Wind and ocean current forecast for the BP oil disaster
East to southeast winds of 5 - 15 knots will blow in the northern Gulf of Mexico today through Wednesday, according to the latest marine forecast from NOAA. The resulting weak ocean currents should push the oil to the west and northwest onto portions of the Louisiana and Alabama coasts, according to the latest trajectory forecasts from NOAA and the State of Louisiana. I would expect Mississippi to have its most serious threat of oil yet early next week as these winds continue. The long range outlook shows a continuation of east to southeast winds along the northern Gulf of Mexico coast.

Resources for the BP oil disaster
Map of oil spill location from the NOAA Satellite Services Division
My post, What a hurricane would do the Deepwater Horizon oil spill
My post on the Southwest Florida "Forbidden Zone" where surface oil will rarely go
My post on what oil might do to a hurricane
NOAA's interactive mapping tool to overlay wind and ocean current forecasts, oil locations, etc.
Gulf Oil Blog from the UGA Department of Marine Sciences
Oil Spill Academic Task Force
University of South Florida Ocean Circulation Group oil spill forecasts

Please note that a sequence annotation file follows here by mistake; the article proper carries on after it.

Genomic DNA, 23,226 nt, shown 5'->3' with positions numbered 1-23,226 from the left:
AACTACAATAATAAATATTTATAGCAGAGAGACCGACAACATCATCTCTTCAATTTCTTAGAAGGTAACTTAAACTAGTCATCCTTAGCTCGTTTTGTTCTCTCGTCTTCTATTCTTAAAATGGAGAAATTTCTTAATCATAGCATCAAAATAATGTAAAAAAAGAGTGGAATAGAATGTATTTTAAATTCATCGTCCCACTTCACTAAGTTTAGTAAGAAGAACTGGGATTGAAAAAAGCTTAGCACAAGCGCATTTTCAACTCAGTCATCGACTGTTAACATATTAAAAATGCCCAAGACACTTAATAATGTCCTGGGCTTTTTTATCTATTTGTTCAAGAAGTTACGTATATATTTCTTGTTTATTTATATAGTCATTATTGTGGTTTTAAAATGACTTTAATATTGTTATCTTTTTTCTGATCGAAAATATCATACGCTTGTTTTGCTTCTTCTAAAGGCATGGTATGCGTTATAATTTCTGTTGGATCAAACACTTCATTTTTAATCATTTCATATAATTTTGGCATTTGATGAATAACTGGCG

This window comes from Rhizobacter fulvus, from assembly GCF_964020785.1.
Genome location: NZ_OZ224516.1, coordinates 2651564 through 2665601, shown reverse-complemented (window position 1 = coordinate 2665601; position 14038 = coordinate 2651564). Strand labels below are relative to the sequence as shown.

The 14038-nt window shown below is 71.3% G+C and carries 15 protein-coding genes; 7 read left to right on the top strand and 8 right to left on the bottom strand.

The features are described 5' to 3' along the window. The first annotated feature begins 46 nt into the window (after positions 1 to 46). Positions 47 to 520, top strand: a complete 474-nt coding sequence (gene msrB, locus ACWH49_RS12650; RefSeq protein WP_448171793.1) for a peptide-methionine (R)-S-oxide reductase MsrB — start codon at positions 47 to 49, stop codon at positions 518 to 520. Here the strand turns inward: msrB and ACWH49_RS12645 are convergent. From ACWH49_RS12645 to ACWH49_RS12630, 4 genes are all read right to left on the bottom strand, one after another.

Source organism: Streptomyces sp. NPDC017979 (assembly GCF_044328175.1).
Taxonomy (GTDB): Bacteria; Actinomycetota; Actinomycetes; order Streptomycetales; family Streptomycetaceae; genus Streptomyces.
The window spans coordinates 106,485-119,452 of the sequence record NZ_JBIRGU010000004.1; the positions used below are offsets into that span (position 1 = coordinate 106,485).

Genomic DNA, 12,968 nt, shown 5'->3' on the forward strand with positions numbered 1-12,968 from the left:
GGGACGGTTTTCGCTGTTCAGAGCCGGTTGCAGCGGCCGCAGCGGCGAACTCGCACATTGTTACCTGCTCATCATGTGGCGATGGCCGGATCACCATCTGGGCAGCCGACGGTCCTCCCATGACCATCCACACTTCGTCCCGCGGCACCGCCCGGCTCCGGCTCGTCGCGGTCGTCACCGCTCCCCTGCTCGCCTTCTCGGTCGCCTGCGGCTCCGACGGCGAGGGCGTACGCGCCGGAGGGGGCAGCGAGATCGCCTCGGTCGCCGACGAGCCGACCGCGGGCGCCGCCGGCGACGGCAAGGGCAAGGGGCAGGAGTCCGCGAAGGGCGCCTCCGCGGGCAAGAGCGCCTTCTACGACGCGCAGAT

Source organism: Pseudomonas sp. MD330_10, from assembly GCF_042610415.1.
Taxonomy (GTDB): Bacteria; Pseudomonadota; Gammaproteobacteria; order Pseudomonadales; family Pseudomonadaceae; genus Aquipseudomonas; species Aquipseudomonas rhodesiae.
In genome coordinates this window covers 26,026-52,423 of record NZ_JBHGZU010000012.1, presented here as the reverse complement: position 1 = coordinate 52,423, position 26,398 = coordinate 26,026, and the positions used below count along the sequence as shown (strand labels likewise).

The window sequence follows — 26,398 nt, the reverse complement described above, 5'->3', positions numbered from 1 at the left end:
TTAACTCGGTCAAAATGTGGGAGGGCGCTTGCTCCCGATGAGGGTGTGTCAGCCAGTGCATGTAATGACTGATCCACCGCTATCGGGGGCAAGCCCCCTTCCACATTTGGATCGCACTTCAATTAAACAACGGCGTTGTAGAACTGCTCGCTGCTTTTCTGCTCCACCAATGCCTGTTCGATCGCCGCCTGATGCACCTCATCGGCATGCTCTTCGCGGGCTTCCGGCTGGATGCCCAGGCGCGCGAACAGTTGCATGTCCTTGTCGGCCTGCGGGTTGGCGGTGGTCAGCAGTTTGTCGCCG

ROFFS Deepwater Horizon page
Synthetic Aperture Radar (SAR) imagery from the University of Miami

Wunderground's severe weather expert Dr. Rob Carver will likely be posting at least one update on Alex this weekend. My next update will be Sunday morning.

Jeff Masters

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will someone please answer me are any models showing a possible storm hittin the central gulf coast july4th
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1648. Levi32
Quoting plywoodstatenative:
Levi, we all know how systems can relocate their centers and such. Could that be what the model is trying to indicate?


Doubtful. It shows a wrong motion from 000 hours. A relocation could be in the cards if Alex significantly weakens over the Yucatan, but we'll have to see. The track is looking farther and farther south with time. I may have to adjust mine tomorrow as well, but it's best to wait and see. After it emerges into the gulf we'll probably be able to nail the landfall pretty well.

I gotta run, bye all.
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1647. IKE
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I have been on the southern route this whole time...ECMWF going to nail it again.